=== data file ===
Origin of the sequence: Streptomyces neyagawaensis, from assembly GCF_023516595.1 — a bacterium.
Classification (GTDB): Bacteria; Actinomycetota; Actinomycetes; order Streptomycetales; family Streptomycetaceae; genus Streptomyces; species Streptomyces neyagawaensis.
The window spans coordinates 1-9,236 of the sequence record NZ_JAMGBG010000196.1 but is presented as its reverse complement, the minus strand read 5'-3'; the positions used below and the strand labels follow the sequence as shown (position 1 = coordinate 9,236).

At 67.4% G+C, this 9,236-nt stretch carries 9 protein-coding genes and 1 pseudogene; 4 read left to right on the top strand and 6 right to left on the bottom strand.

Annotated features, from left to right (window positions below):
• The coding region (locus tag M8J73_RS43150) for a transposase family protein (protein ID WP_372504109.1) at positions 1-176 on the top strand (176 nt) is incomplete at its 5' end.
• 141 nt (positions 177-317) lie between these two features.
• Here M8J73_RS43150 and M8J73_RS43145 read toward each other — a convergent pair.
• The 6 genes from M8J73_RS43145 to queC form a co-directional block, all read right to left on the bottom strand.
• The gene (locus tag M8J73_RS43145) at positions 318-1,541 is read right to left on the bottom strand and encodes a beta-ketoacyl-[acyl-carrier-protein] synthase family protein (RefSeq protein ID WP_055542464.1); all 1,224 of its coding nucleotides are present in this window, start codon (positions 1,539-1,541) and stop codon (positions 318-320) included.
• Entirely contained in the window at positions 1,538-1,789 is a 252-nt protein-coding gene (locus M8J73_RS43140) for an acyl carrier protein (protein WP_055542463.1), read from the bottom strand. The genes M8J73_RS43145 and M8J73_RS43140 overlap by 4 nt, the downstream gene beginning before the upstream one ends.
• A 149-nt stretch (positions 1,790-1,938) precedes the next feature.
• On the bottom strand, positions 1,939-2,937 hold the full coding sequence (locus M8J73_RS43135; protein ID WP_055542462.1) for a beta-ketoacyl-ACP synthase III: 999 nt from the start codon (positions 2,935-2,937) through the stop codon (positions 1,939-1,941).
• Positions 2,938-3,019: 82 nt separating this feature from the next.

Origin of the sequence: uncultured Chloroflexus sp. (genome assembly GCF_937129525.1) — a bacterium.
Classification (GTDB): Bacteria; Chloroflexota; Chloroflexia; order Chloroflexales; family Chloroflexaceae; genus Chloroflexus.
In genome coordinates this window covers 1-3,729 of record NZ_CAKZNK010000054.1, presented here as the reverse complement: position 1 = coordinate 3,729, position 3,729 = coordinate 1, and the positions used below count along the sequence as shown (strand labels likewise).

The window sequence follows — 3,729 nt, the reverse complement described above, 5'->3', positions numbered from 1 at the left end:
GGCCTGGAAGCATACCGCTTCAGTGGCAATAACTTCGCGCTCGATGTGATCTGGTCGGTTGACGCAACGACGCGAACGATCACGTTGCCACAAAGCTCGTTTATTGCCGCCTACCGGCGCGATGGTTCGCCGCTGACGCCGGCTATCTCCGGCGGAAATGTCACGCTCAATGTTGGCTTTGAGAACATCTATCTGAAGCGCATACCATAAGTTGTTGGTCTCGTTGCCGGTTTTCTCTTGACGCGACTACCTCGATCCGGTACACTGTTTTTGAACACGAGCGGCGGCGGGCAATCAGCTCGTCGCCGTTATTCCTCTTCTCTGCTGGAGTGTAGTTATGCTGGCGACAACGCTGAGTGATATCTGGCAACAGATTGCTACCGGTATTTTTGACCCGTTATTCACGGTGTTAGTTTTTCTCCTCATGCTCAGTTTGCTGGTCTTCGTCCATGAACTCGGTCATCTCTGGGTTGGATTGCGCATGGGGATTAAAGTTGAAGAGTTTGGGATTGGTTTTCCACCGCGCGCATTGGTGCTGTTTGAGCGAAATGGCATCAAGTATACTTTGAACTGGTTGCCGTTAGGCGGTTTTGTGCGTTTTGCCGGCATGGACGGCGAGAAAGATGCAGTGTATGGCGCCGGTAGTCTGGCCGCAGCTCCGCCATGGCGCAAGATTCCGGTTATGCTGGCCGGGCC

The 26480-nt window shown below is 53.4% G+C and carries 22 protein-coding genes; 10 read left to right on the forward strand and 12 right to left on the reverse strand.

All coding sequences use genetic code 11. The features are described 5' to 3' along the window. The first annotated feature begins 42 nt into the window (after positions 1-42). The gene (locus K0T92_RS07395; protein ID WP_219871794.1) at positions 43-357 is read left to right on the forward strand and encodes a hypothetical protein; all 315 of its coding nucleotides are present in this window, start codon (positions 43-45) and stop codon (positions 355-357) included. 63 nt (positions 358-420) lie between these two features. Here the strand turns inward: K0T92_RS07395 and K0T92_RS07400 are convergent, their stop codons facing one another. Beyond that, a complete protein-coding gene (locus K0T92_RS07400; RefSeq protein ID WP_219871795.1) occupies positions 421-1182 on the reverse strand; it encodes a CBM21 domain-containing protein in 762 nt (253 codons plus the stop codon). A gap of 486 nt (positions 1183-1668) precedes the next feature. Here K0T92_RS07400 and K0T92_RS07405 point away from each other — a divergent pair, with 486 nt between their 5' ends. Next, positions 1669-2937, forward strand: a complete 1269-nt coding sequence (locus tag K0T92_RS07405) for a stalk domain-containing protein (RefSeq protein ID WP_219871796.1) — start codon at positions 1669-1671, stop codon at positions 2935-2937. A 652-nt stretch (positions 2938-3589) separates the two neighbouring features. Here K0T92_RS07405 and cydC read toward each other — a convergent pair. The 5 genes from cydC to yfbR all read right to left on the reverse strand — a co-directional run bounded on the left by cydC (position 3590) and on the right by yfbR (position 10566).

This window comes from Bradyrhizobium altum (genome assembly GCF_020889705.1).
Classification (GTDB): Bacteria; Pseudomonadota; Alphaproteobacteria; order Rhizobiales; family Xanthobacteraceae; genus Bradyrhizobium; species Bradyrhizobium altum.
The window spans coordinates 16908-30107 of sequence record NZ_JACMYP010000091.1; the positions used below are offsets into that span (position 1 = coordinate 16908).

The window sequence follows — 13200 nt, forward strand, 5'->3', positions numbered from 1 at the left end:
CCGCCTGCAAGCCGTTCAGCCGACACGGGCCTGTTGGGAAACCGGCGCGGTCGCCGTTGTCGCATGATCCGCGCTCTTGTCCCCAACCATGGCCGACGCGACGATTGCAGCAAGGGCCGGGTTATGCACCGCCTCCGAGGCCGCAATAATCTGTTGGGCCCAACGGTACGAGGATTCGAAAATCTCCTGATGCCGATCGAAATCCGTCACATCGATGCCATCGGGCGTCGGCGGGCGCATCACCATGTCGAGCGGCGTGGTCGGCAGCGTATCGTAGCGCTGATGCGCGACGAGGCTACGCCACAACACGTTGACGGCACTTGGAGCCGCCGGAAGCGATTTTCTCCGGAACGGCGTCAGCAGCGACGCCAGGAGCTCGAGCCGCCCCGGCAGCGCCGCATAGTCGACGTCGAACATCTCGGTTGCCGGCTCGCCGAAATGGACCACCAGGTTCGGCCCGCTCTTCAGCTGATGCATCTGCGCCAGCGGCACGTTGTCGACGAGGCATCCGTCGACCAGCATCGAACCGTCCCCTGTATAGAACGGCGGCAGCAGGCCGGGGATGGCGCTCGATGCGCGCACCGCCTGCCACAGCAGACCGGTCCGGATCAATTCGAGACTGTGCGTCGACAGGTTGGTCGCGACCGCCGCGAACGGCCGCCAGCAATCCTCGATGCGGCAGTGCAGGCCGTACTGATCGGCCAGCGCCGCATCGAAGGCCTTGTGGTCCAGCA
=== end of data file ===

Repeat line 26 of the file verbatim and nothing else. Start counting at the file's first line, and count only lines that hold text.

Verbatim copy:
CCGCCTGCAAGCCGTTCAGCCGACACGGGCCTGTTGGGAAACCGGCGCGGTCGCCGTTGTCGCATGATCCGCGCTCTTGTCCCCAACCATGGCCGACGCGACGATTGCAGCAAGGGCCGGGTTATGCACCGCCTCCGAGGCCGCAATAATCTGTTGGGCCCAACGGTACGAGGATTCGAAAATCTCCTGATGCCGATCGAAATCCGTCACATCGATGCCATCGGGCGTCGGCGGGCGCATCACCATGTCGAGCGGCGTGGTCGGCAGCGTATCGTAGCGCTGATGCGCGACGAGGCTACGCCACAACACGTTGACGGCACTTGGAGCCGCCGGAAGCGATTTTCTCCGGAACGGCGTCAGCAGCGACGCCAGGAGCTCGAGCCGCCCCGGCAGCGCCGCATAGTCGACGTCGAACATCTCGGTTGCCGGCTCGCCGAAATGGACCACCAGGTTCGGCCCGCTCTTCAGCTGATGCATCTGCGCCAGCGGCACGTTGTCGACGAGGCATCCGTCGACCAGCATCGAACCGTCCCCTGTATAGAACGGCGGCAGCAGGCCGGGGATGGCGCTCGATGCGCGCACCGCCTGCCACAGCAGACCGGTCCGGATCAATTCGAGACTGTGCGTCGACAGGTTGGTCGCGACCGCCGCGAACGGCCGCCAGCAATCCTCGATGCGGCAGTGCAGGCCGTACTGATCGGCCAGCGCCGCATCGAAGGCCTTGTGGTCCAGCA